I am still pretty old school about a lot of things ( given that I AM a certified elder at 63 years of age) and one of those things is around my banking practices.
I actually GO to the bank 2-4 times a month to deposit checks, withdraw money, pay various bills and the rent on my Creative Juices Arts studio.
I guess I’ve never really learned to trust ATM’s.
When I go to the bank I know there is always a risk that there will be a line that I have to stand in for awhile, so I make sure to bring a book with me to keep me occupied and not so focused on whether or not the line is moving as quickly as I may have hoped.
A good book in my hands is my guaranteed anti-cranky magic charm.
I also really enjoy my interactions with the tellers and make sure to ask them about their day and what is going on in their lives. I know their names and encourage them to talk about their families and their interests. I know that they have a tough job and get a lot of frustration thrown their way undeservedly. And I want them to feel seen, valued and appreciated as human beings.
I also know that it’s way more fun for ME to have a warm and friendly positive interaction with another person as opposed to creating bad feelings and resentment on both sides.
So as much as going to the bank is not my most favorite thing in the world, I try to make it as pleasant of an experience as possible for me and for everyone else involved.
A week ago I was at the bank once again. The line was VERY long and the tellers were few. So I got out my book and prepared for the long haul.
One of the bank managers, a lovely young woman named Rosita, unexpectedly came up to me, pulled me out of the line and let me know that she could help me in her private cubicle. I was surprised but delighted to be rescued from a tedious wait.
We chatted for a moment while she took care of my banking stuff and I asked her why she offered me this generous gift of her private time.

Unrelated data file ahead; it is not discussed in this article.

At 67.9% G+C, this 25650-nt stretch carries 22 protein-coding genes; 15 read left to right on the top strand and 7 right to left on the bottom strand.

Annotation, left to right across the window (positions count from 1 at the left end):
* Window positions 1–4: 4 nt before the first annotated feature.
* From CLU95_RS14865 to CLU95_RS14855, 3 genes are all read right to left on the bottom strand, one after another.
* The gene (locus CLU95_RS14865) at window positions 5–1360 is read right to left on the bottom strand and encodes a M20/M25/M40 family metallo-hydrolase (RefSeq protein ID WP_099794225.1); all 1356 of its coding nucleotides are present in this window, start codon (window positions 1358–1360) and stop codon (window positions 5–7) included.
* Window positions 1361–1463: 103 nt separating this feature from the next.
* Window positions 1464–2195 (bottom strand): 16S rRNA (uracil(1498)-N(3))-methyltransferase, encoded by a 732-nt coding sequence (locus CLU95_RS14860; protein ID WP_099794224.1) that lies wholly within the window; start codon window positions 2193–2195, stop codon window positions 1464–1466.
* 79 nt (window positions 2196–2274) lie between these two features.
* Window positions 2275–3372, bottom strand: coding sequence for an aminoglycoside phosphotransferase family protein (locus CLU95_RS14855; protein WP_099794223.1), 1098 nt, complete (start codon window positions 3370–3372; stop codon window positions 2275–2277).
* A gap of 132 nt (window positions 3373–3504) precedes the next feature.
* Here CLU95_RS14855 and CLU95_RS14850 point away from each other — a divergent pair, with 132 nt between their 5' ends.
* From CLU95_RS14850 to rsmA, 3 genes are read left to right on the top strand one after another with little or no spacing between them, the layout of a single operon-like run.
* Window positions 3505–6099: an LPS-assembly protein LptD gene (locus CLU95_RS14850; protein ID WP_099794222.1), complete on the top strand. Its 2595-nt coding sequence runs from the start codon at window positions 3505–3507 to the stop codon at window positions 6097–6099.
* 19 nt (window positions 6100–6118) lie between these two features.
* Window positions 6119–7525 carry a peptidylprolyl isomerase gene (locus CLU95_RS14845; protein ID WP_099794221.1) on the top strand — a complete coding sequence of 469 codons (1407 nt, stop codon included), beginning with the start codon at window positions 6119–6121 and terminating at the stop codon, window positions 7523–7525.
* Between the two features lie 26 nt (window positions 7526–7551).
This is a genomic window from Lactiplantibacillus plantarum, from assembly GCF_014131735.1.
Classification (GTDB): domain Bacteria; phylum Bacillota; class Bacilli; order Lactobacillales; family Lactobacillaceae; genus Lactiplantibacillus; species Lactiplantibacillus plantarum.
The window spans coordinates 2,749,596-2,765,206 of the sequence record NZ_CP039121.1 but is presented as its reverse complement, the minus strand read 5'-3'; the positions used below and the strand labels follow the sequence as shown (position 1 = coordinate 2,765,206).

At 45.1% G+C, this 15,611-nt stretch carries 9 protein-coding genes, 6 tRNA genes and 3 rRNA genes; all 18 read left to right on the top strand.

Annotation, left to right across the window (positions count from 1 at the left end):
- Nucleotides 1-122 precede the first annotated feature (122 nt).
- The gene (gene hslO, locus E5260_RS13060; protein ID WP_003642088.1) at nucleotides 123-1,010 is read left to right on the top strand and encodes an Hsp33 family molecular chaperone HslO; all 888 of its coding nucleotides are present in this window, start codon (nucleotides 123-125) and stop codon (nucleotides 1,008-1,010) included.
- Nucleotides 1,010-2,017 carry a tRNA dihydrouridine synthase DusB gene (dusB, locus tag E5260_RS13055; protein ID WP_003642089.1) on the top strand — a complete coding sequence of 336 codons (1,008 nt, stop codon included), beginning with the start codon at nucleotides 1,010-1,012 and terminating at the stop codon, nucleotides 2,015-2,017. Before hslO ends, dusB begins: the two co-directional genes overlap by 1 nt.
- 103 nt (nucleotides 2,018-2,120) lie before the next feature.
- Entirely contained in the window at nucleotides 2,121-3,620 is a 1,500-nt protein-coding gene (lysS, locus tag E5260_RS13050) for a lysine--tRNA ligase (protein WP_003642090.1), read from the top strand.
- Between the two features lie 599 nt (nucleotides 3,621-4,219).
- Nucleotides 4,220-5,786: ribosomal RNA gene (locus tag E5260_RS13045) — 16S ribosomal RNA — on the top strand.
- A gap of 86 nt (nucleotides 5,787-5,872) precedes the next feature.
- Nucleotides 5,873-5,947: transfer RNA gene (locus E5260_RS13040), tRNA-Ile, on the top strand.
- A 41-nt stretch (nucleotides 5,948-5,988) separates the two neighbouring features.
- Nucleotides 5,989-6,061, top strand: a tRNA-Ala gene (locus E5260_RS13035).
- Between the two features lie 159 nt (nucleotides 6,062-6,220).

She said “ We really appreciate you and what a ray of sunshine you are to all of us.”
I was quite startled at that and laughingly said… “Wow! That’s wonderful. I had no idea anyone even knew who I was. I thought I was operating incognito!”
“Oh no”… she said in response… “ALL of my people here in the bank know who YOU are. We are always SO happy to see you walk through the door because you unfailingly have a kind word and a smile for everyone you come into contact with. You are never impatient. You never blame us for things we can’t control. You make us all feel so good and we wanted to let you know how much we appreciate you and your kindness.”
It was then that I started to cry. I make it a point to see with the eyes of love every person I meet ( unless I am having a REALLY bad day. And then I just try to stay out of people’s way) and here was Rosita giving that gift back to me.
I treat people the way that I do because of how good it makes ME feel. I know that people enjoy it, but it wasn’t until I found myself sitting in that tiny bank cubicle that I saw so clearly how rare of an occurrence it is for many folks to ever have that kind-hearted experience of being seen, especially those out there on the front lines in service roles.
In that moment I felt the visceral, gut truth of how the energy we bring into the world is NEVER inconsequential and ripples out in ways that we might not ever fully realize. That every word we speak, every interaction we have, every generosity or negative word has it’s effect on our community energy for good or ill.
Now, I’m not guaranteeing that if you’re nice to your local bank tellers it will keep you from having to wait in long lines. Heck… I don’t know if it will ever happen to ME again!
Love never offers that kind of certainty from the outside world.
The magic I’m describing doesn’t work if we have expectations. Because expectations always lead to disappointment which keeps you out of love.
There IS something you can count on however, and that is Love Begets Love. Always. We can always HAVE love by choosing to be IN that place of love. And if we want love we need to first of all BRING love. It’s a practice of reminding ourselves at all times that we are never far from love because at core we ARE love.
At home with our partners and families. In traffic. On the job. At the beach. Making art and praying.
And even while waiting in line at the bank.